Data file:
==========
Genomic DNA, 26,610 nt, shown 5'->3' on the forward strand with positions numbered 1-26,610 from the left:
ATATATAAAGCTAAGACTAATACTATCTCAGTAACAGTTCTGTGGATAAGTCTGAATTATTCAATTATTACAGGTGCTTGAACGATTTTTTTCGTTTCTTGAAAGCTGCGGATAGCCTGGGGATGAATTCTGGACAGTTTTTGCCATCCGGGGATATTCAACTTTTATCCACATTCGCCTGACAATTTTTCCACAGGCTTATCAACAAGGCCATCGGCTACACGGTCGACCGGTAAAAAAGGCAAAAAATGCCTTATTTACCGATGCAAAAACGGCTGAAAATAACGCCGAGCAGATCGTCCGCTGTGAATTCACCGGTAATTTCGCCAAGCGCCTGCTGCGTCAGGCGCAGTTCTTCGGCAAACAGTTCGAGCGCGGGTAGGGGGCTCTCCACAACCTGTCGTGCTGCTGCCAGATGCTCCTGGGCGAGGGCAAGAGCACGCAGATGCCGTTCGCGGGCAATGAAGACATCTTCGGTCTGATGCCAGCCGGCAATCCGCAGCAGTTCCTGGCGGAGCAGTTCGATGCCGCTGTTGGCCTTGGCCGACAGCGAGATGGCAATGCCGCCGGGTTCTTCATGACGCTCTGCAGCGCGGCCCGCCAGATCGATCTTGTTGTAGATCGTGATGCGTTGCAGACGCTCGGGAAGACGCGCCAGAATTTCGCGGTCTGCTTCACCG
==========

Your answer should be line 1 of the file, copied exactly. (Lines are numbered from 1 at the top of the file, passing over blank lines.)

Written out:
Genomic DNA, 26,610 nt, shown 5'->3' on the forward strand with positions numbered 1-26,610 from the left: